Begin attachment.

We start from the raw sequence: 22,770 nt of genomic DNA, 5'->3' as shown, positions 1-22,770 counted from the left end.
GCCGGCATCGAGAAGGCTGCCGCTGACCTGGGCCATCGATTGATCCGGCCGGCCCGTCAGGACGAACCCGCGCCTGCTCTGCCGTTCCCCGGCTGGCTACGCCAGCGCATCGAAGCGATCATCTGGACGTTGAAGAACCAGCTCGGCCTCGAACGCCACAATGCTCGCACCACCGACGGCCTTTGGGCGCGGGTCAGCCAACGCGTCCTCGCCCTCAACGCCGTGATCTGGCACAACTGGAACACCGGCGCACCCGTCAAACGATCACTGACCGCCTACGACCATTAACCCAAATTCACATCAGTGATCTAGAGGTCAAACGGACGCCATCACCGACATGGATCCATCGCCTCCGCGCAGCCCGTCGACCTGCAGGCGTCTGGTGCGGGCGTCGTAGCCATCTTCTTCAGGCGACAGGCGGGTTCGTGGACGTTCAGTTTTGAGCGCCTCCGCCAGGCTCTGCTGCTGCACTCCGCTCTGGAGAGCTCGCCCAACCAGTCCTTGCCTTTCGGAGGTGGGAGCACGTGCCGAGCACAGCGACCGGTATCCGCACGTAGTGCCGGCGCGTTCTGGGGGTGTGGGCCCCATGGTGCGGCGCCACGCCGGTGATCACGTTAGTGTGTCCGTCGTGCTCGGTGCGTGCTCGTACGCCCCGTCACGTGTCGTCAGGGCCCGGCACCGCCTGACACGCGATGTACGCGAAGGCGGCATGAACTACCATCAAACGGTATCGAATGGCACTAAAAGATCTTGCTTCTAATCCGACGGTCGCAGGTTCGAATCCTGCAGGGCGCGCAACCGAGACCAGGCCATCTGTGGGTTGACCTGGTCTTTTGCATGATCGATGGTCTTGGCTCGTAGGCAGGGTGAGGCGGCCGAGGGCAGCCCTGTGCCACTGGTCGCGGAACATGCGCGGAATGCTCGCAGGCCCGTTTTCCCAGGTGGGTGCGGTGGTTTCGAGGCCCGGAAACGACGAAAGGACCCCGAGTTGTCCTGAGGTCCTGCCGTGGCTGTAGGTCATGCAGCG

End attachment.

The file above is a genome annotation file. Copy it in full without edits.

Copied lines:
We start from the raw sequence: 22,770 nt of genomic DNA, 5'->3' as shown, positions 1-22,770 counted from the left end.
GCCGGCATCGAGAAGGCTGCCGCTGACCTGGGCCATCGATTGATCCGGCCGGCCCGTCAGGACGAACCCGCGCCTGCTCTGCCGTTCCCCGGCTGGCTACGCCAGCGCATCGAAGCGATCATCTGGACGTTGAAGAACCAGCTCGGCCTCGAACGCCACAATGCTCGCACCACCGACGGCCTTTGGGCGCGGGTCAGCCAACGCGTCCTCGCCCTCAACGCCGTGATCTGGCACAACTGGAACACCGGCGCACCCGTCAAACGATCACTGACCGCCTACGACCATTAACCCAAATTCACATCAGTGATCTAGAGGTCAAACGGACGCCATCACCGACATGGATCCATCGCCTCCGCGCAGCCCGTCGACCTGCAGGCGTCTGGTGCGGGCGTCGTAGCCATCTTCTTCAGGCGACAGGCGGGTTCGTGGACGTTCAGTTTTGAGCGCCTCCGCCAGGCTCTGCTGCTGCACTCCGCTCTGGAGAGCTCGCCCAACCAGTCCTTGCCTTTCGGAGGTGGGAGCACGTGCCGAGCACAGCGACCGGTATCCGCACGTAGTGCCGGCGCGTTCTGGGGGTGTGGGCCCCATGGTGCGGCGCCACGCCGGTGATCACGTTAGTGTGTCCGTCGTGCTCGGTGCGTGCTCGTACGCCCCGTCACGTGTCGTCAGGGCCCGGCACCGCCTGACACGCGATGTACGCGAAGGCGGCATGAACTACCATCAAACGGTATCGAATGGCACTAAAAGATCTTGCTTCTAATCCGACGGTCGCAGGTTCGAATCCTGCAGGGCGCGCAACCGAGACCAGGCCATCTGTGGGTTGACCTGGTCTTTTGCATGATCGATGGTCTTGGCTCGTAGGCAGGGTGAGGCGGCCGAGGGCAGCCCTGTGCCACTGGTCGCGGAACATGCGCGGAATGCTCGCAGGCCCGTTTTCCCAGGTGGGTGCGGTGGTTTCGAGGCCCGGAAACGACGAAAGGACCCCGAGTTGTCCTGAGGTCCTGCCGTGGCTGTAGGTCATGCAGCG